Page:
The Side Effects of High-Protein Powder in Women
When you're working out hard, you may wonder if adding a high-protein powder to your daily regimen will help improve muscle tone. While protein is an important part of a woman's diet, eating too much may cause more harmful effects than positive ones. Talk to your doctor or dietitian to go over your diet and exercise plan to help you determine the right balance of nutrients.
One potential side effect of taking a high-protein powder is weight gain. Depending on the brand of protein powder you're using, you can add an extra 150 to 200 calories to your diet with one serving. If you're taking in those calories in addition to your usual intake without making changes to your exercise routine, you may gain almost 2 pounds in a month. Knowing the number of calories you need, which for women ranges from 1,600 to 2,400 calories a day, can help you track your intake and stay in balance while taking protein supplements.
- One potential side effect of taking a high-protein powder is weight gain.
- Depending on the brand of protein powder you're using, you can add an extra 150 to 200 calories to your diet with one serving.
Risk of Dehydration
What Are the Side Effects of MuscleTech Protein Drinks?
Adding more protein to your diet with a supplement may increase your risk of dehydration. You need more water to metabolize protein and get rid of its byproducts, according to the American Council on Exercise. Researchers at the University of Connecticut who investigated the effects of protein intake on hydration suggest you increase your water intake when upping your protein. Adult women need at least 8 to 10 cups of water a day.
- Adding more protein to your diet with a supplement may increase your risk of dehydration.
- Researchers at the University of Connecticut who investigated the effects of protein intake on hydration suggest you increase your water intake when upping your protein.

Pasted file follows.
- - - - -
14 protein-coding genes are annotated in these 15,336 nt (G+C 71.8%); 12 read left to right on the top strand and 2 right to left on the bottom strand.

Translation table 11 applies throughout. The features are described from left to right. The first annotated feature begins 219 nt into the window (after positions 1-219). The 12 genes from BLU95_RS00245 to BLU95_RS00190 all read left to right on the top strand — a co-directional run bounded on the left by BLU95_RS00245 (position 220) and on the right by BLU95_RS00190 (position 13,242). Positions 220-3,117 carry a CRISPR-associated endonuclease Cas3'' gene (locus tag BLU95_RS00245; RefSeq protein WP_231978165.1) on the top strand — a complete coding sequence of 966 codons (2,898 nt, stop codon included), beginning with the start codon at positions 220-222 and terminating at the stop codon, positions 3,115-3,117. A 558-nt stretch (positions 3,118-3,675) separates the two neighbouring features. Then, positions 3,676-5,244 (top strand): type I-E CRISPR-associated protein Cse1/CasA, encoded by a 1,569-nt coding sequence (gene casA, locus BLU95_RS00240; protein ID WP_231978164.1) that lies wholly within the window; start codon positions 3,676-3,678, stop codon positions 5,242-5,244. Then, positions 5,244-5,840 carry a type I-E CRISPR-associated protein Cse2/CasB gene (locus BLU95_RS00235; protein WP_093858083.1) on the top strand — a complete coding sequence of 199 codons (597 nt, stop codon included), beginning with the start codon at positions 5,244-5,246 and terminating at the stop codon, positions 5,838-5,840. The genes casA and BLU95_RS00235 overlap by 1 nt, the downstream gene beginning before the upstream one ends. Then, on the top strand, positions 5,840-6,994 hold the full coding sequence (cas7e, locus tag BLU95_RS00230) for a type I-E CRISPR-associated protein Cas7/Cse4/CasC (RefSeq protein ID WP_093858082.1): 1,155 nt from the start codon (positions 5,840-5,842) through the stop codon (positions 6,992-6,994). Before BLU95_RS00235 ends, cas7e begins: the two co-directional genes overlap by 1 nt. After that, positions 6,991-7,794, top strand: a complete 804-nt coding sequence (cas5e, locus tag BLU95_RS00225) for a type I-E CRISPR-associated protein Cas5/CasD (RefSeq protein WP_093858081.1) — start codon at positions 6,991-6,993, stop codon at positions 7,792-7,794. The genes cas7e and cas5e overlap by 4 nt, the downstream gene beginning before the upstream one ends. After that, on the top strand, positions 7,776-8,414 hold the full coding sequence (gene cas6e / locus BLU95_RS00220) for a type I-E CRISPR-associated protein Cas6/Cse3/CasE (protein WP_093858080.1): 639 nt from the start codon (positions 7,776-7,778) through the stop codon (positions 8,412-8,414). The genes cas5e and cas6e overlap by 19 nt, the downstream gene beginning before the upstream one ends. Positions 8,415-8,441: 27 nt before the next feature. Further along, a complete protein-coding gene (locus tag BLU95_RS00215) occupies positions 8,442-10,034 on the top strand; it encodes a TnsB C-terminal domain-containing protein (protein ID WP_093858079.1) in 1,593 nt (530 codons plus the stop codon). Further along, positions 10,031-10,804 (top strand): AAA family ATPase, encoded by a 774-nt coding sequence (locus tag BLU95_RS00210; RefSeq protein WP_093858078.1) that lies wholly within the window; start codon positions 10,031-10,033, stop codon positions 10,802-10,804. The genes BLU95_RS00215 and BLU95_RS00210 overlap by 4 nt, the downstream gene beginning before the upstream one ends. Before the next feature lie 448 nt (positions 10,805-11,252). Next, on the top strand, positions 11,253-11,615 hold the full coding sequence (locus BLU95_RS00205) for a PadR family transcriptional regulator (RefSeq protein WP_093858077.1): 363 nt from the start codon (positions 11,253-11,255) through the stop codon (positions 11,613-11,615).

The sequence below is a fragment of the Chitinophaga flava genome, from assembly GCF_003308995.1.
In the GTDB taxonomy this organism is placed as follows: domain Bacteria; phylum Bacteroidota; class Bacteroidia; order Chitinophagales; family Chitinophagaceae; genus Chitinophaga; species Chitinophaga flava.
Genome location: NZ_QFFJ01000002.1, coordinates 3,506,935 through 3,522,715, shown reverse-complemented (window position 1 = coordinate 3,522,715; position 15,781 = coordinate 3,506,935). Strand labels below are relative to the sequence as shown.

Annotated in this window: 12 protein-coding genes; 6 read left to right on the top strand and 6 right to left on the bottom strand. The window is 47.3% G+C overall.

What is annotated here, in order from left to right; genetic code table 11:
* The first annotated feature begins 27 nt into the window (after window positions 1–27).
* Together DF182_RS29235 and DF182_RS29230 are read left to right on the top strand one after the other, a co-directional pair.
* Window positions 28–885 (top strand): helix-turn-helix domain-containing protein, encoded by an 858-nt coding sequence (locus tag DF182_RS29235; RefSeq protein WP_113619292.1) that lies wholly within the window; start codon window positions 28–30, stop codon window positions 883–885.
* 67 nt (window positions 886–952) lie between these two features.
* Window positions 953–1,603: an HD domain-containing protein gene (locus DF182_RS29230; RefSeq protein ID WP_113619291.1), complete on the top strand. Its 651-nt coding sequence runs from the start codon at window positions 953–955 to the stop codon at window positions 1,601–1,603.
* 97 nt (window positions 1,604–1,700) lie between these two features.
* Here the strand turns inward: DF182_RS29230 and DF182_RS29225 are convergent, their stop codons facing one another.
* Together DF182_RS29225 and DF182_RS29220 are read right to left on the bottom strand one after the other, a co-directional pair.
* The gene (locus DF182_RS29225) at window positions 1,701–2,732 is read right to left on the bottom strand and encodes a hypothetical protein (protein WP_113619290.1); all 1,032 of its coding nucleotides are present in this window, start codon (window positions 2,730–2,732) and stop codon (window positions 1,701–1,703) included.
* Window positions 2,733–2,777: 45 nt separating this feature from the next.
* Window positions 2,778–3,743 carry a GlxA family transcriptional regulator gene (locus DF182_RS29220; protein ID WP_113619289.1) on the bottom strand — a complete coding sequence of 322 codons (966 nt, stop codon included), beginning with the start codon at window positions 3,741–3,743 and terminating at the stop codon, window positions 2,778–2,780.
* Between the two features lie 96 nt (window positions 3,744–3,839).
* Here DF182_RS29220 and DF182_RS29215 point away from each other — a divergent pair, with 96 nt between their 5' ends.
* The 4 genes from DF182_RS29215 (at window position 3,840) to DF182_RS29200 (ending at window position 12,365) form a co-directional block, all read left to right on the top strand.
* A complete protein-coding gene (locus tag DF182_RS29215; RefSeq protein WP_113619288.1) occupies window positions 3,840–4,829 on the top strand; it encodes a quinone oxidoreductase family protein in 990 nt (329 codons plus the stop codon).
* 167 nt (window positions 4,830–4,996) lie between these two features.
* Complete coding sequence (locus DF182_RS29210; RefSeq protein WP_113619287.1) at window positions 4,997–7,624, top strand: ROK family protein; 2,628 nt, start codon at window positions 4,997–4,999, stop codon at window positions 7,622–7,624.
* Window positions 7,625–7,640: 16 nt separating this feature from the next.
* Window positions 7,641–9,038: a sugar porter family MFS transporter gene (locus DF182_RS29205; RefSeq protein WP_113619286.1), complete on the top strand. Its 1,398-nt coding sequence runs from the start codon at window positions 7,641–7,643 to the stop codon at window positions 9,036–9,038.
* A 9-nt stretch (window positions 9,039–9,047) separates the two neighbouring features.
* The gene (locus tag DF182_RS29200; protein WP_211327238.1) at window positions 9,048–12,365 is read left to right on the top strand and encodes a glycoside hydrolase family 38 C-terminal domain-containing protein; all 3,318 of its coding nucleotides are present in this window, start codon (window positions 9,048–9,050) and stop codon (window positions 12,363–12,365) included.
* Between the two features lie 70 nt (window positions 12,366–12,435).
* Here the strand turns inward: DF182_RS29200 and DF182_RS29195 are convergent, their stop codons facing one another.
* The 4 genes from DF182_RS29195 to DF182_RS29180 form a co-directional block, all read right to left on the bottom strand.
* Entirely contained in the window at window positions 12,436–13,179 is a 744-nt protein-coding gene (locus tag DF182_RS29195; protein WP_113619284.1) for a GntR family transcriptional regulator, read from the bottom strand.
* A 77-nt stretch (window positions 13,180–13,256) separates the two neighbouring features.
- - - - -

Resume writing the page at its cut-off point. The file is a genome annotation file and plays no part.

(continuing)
Potential Effects on Bone Health
Eighty percent of the 10 million people in the United States with osteoporosis are women, according to the National Osteoporosis Foundation. Adding a protein powder to your diet may cause your body to excrete more calcium in your urine, which might increase your risk of developing osteoporosis, according to Today's Dietitian. To decrease your risk, make sure you meet your daily calcium requirement, which for women ranges from 1,000 to 1,300 milligrams a day.
Meeting Your Needs
Women's Whey Protein Shake Diet Plan
How much protein you need a day depends on a number of factors, including your current weight and weight goals, your exercise routine and overall health. The Institute of Medicine says you should get 10 percent to 35 percent of your daily calories from protein. Pregnant and lactating women, as well as women who are more active, have higher protein needs than inactive women.
While it's acceptable to use protein powder to help you meet your daily protein needs, it's not necessary, according to a 2014 article published in Today's Dietitian, and you can more than adequately meet your protein needs by eating a variety of foods from all the food groups.
- How much protein you need a day depends on a number of factors, including your current weight and weight goals, your exercise routine and overall health.
- While it's acceptable to use protein powder to help you meet your daily protein needs, it's not necessary, according to a 2014 article published in Today's Dietitian, and you can more than adequately meet your protein needs by eating a variety of foods from all the food groups.
What Are the Side Effects of MuscleTech Protein Drinks?
Women's Whey Protein Shake Diet Plan
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What Is a Eucaloric Diet?
High Protein Diet Plan for Women
USDA Recommendations of Protein in Diet
Hemp Protein and Pregnancy
Club Soda Nutrition
Low-Calorie Protein Shakes for Women
Does Excess Protein Get Stored as Fat?
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- Office of Dietary Supplements: Calcium
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Jill Corleone is a registered dietitian and health coach who has been writing and lecturing on diet and health for more than 15 years. Her work has been featured on the Huffington Post, Diabetes Self-Management and in the book "Noninvasive Mechanical Ventilation," edited by John R. Bach, M.D. Corleone holds a Bachelor of Science in nutrition.